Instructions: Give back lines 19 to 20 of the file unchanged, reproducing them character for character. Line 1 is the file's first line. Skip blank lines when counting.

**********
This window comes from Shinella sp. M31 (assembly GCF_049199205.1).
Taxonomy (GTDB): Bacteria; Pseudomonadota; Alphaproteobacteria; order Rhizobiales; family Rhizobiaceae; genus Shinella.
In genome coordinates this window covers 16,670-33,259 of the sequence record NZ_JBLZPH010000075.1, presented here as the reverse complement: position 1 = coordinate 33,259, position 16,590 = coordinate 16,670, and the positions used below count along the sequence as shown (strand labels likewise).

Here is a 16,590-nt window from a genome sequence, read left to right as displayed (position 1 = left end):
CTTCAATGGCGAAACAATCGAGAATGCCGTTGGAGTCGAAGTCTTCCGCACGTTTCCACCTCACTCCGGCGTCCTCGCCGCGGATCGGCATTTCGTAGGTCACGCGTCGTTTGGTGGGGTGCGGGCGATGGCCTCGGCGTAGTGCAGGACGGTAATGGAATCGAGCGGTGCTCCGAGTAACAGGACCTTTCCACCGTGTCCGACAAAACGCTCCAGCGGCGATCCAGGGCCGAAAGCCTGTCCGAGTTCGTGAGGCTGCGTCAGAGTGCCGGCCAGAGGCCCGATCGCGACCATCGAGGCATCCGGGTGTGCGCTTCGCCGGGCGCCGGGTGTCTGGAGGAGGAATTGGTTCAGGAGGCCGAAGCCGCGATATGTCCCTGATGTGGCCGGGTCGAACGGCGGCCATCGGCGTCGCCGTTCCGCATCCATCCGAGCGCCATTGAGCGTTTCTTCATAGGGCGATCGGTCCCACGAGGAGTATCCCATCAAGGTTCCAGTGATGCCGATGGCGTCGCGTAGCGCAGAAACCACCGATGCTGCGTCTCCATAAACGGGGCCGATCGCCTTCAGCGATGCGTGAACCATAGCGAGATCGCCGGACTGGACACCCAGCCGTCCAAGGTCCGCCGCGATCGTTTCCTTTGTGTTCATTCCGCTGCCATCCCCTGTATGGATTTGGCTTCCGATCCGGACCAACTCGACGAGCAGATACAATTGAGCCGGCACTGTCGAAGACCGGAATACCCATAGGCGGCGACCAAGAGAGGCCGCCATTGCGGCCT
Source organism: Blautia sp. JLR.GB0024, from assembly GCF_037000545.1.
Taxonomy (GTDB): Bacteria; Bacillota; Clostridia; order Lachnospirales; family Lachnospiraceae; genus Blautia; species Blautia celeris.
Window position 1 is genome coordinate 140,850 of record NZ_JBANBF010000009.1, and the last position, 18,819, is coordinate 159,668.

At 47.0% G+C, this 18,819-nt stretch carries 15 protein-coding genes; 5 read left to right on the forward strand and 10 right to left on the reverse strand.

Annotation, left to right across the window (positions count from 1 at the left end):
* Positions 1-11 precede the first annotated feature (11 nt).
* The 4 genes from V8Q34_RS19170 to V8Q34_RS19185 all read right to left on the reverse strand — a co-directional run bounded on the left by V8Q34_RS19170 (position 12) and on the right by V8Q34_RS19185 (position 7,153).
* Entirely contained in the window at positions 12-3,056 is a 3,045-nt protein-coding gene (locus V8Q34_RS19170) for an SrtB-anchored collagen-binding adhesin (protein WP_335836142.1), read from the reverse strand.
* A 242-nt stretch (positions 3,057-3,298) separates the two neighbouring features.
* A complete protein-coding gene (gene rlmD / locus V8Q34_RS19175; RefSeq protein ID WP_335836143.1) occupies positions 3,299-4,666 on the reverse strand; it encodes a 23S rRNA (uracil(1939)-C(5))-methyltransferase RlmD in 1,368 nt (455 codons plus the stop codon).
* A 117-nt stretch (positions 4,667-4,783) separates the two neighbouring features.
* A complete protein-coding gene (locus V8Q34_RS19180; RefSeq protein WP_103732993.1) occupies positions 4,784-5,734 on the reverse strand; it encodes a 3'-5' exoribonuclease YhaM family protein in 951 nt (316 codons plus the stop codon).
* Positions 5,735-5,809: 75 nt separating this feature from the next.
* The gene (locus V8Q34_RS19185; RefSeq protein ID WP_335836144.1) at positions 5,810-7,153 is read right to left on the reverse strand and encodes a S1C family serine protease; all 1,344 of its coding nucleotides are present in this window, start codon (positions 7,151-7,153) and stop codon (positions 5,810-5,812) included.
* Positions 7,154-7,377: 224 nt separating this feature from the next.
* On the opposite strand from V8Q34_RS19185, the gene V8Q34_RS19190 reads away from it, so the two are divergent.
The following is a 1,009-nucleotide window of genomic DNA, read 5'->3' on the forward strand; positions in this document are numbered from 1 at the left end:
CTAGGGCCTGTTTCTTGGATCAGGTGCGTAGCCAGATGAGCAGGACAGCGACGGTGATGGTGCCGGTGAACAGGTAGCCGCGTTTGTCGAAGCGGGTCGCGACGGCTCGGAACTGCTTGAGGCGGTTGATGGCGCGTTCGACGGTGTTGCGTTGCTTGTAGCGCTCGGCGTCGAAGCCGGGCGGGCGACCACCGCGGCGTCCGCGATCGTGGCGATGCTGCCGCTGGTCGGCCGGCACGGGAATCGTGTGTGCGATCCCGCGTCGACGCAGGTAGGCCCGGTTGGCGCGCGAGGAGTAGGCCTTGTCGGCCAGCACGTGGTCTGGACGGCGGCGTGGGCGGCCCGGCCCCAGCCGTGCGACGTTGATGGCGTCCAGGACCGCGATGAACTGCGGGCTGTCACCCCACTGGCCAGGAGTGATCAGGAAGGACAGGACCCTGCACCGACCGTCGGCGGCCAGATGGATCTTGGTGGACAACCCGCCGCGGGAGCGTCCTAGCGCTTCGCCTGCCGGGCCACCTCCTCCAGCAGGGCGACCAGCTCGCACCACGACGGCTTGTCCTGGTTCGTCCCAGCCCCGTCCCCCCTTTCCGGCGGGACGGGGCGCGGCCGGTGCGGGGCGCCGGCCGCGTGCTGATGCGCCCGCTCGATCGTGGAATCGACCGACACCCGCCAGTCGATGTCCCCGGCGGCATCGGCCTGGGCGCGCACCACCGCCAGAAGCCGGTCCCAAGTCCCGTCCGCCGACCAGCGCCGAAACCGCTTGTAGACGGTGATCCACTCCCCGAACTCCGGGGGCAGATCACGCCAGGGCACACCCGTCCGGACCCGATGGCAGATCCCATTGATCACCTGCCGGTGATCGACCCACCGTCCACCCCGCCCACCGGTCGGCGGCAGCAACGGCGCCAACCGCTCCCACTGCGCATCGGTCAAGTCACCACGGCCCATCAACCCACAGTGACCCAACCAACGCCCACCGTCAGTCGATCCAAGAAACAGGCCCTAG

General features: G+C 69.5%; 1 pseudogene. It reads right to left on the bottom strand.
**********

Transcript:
* The gene (locus V8Q34_RS19185; RefSeq protein ID WP_335836144.1) at positions 5,810-7,153 is read right to left on the reverse strand and encodes a S1C family serine protease; all 1,344 of its coding nucleotides are present in this window, start codon (positions 7,151-7,153) and stop codon (positions 5,810-5,812) included.
* Positions 7,154-7,377: 224 nt separating this feature from the next.